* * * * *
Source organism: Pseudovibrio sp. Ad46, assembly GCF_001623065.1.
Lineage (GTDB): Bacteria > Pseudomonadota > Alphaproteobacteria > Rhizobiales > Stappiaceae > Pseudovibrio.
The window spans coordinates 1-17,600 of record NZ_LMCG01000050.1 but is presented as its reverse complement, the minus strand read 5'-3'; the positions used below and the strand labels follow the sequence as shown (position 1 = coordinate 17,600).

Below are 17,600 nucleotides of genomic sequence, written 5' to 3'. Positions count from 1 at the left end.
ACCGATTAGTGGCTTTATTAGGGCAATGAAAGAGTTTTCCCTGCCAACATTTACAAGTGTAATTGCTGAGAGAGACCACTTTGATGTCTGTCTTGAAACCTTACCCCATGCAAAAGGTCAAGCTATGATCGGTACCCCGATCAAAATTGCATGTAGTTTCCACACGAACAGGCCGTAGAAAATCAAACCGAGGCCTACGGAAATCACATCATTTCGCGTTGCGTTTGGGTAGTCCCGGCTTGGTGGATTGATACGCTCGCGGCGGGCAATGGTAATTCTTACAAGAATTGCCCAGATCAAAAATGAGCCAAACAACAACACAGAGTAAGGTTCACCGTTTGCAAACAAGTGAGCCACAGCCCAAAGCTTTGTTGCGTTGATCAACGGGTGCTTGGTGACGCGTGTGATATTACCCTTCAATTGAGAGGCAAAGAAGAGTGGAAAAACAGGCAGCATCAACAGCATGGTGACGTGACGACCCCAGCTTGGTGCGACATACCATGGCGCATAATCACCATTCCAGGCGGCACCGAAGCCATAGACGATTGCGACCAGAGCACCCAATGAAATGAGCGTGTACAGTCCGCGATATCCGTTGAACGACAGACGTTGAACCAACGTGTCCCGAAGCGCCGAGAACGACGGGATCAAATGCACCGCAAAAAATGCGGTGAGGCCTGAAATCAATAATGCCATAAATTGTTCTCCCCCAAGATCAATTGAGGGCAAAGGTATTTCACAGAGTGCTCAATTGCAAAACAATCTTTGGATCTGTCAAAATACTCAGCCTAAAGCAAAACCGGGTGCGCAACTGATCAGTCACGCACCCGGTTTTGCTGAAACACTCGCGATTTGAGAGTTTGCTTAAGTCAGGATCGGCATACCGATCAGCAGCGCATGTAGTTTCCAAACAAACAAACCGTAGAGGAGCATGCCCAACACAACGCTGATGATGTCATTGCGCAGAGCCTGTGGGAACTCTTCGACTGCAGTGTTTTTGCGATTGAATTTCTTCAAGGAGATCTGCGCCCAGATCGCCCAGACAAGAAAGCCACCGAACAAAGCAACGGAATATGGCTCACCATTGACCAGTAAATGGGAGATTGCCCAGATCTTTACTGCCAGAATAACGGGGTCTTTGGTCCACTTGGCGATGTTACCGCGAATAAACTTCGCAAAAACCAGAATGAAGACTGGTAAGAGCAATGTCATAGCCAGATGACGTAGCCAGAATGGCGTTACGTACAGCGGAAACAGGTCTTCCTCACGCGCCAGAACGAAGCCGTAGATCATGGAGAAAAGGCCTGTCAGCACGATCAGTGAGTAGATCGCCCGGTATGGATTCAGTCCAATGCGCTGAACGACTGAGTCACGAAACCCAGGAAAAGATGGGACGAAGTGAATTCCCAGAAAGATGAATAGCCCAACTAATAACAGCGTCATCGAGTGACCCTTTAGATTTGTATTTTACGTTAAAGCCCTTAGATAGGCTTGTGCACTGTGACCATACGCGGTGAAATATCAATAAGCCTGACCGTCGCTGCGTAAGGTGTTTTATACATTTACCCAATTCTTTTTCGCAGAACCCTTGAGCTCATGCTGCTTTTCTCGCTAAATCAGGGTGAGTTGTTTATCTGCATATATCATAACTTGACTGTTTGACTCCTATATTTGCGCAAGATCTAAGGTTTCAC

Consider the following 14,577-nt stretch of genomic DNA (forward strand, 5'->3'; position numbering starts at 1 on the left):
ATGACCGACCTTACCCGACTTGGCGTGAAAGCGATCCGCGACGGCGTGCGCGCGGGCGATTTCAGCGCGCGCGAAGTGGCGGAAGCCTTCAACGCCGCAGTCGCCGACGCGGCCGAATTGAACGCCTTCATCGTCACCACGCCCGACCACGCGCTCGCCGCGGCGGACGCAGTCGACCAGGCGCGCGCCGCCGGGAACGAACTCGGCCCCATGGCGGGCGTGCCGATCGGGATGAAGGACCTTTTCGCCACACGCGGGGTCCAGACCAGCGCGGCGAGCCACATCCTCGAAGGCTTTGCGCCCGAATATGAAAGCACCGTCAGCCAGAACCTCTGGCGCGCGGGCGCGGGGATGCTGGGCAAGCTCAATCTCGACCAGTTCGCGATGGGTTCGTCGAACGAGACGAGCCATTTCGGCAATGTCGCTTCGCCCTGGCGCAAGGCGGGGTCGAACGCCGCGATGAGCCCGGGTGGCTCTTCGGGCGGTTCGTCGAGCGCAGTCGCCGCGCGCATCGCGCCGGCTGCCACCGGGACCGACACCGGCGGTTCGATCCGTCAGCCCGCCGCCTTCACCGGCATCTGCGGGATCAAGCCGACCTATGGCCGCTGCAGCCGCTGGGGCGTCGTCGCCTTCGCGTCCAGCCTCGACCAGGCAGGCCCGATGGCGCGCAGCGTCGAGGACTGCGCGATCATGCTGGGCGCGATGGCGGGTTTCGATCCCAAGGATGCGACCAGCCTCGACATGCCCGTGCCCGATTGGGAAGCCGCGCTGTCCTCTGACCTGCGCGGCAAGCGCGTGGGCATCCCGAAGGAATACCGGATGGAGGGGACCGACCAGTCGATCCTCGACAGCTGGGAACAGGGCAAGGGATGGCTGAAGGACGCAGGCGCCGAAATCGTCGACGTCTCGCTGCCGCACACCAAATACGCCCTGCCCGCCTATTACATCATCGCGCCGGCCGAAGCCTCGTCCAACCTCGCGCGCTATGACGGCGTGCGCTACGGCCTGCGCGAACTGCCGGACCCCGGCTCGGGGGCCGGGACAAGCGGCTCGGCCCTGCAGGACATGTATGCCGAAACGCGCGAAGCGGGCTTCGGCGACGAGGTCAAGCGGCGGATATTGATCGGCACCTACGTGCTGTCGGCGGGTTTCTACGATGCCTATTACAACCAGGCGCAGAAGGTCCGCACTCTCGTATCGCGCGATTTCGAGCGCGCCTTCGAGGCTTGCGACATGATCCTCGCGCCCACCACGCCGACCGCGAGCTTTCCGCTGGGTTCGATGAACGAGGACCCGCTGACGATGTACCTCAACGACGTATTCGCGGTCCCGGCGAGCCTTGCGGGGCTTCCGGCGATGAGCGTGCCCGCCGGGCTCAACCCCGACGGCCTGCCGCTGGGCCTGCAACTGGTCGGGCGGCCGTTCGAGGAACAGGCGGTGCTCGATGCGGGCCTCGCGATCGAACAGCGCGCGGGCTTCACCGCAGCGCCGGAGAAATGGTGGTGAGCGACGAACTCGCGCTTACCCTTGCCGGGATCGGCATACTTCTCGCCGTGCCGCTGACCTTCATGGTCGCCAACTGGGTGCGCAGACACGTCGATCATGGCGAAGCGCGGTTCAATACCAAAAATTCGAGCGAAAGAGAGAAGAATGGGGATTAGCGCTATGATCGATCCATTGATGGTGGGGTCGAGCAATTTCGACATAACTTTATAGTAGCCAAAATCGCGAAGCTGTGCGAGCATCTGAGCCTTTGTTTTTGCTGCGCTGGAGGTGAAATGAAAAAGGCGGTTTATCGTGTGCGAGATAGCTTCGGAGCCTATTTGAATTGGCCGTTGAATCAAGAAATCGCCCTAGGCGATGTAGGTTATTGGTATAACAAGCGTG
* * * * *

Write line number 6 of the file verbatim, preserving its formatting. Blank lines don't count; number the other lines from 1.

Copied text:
Consider the following 14,577-nt stretch of genomic DNA (forward strand, 5'->3'; position numbering starts at 1 on the left):